Learning to rebel

My counselor taught me how to rebel.  I needed to rebel against the label of ‘over active imagination,’ ‘unforgiving,’ ‘unreasonable,’ and other negative descriptions that justified my parents treating me like a 3rd class citizen in my home growing up.  This disconnect between what the outside world saw and what I experienced.  My mother tells the world how uncaring, difficult and unstable I am but what I experience simple didn’t match the people that gushed to me “your parents are so wonderful.”  In high school, one friend told me how great my parents were and I replied, “I’ll trade you, sight unseen with your parents.”  I never met her parents but I knew that my survival rate would be better.  I did survive.  I had no plans for after high school because I didn’t believe I would live that long. I am shocked to realize that I am now a parent myself and a grandparent.  I did my own share of messing up as a parent.  I did do some things right too.  I am still a work in progress.  However, I believe my years in counseling were a pivoting point that changed my life.  My husband tried to tell me how messed up my parents were and I fought with him.  It really did require for me to have a person that never met my parents explain to me how unhealthy my childhood was.  Took me months to wrap my mind around the fact that he considered me to be one of the worst child abuse cases he worked with.  He did have worse ones but not many.  One book he had me read went through the different abuses and shared this is bad, this is worse and this is worse case scenario.  One after another I landed in worse case scenario.  I complained that I know I am special in how severe the abuse was, but can I be special some other way?

This article describes what I experienced.  Not all abuse is open, obvious, and easy to identify.  TV describes it that way but that isn’t reality or TV normalizes dysfunctional behavior.  Counseling taught me to become aware that how I was treated was abusive.  I was confused because that was all I knew.

blogs.psychcentral.com/psychoanalysis-now/2016/07/the-most-toxic-parents/

I needed to rebel from this distorted labeling that was layered over the top of me.  The image that I was the problem in the family needed to be shattered.  My mother literally told me that the best thing that ever happened to their family was I got married and moved out.  Her life was so much better now that I was gone.  Over and over and over I was told that I was the problem.  I needed desperately to shatter this image.  I still experience the attitude from my parents that I must be in the servants roll.  Sometimes I still help out because I like helping people.  However, I remind myself that I help because of who I am and not what they expect me to be.  I choose now.  I don’t drop everything and run to my mother’s rescue because she doesn’t want to deal with a problem.  They are still alive.  I live close by.  I go to visit about once a month.  I recognize that I am not the problem.  I am thankful that my counselor broke through my denial and get me out of the FOG (Fear, Obligation and Guilt).  There is a reason adult children from the type of home I was raised in go no-contact, they can’t find another way to break the damning image that they are the problem.  http://outofthefog.website/what-to-do-2/2015/12/3/no-contact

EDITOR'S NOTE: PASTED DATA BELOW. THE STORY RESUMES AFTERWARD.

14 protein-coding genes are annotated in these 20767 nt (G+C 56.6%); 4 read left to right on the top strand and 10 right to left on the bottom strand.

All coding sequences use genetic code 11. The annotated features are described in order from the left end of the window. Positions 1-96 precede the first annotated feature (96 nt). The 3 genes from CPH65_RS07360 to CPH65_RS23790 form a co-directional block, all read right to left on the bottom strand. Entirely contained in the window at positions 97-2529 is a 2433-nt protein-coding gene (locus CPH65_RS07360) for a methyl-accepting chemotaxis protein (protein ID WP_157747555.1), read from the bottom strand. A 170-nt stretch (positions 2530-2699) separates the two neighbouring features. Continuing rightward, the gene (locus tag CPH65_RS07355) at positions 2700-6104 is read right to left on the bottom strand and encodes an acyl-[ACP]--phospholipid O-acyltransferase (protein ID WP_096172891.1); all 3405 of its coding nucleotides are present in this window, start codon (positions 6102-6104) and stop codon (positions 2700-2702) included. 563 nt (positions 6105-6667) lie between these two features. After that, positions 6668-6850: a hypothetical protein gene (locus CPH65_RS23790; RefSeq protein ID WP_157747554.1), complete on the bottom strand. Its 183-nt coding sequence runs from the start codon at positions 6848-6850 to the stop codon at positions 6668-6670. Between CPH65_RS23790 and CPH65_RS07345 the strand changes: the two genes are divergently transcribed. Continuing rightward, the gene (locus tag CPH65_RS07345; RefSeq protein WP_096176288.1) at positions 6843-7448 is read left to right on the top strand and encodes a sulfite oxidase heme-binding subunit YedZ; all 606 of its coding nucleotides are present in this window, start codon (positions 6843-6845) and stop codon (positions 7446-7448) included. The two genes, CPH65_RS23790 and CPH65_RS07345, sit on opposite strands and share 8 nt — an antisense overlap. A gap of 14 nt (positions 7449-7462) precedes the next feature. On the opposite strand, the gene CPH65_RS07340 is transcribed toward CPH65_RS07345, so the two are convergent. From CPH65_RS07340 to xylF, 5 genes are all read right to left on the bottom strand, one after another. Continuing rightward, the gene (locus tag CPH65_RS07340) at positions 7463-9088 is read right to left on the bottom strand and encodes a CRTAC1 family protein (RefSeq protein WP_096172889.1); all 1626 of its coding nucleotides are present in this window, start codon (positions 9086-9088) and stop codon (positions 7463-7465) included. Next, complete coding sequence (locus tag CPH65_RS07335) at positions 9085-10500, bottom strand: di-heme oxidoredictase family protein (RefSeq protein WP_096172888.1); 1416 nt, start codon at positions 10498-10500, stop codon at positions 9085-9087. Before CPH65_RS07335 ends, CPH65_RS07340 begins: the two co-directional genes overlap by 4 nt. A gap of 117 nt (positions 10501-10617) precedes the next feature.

I finally rebelled.  I’m not the problem.  They do not see their behavior as the problem.  I can’t change them.  They won’t change.  I let go of the belief I can have a relationship with them.  I mourned the loss of what might have been.  I am still in contact but my sister lives there and I don’t want to cut her off too.  I found what is working for me.  Nothing about this is easy.  I am thankful for the change of servant drone to thinking for myself and recognizing how dysfunctional my childhood was.

 

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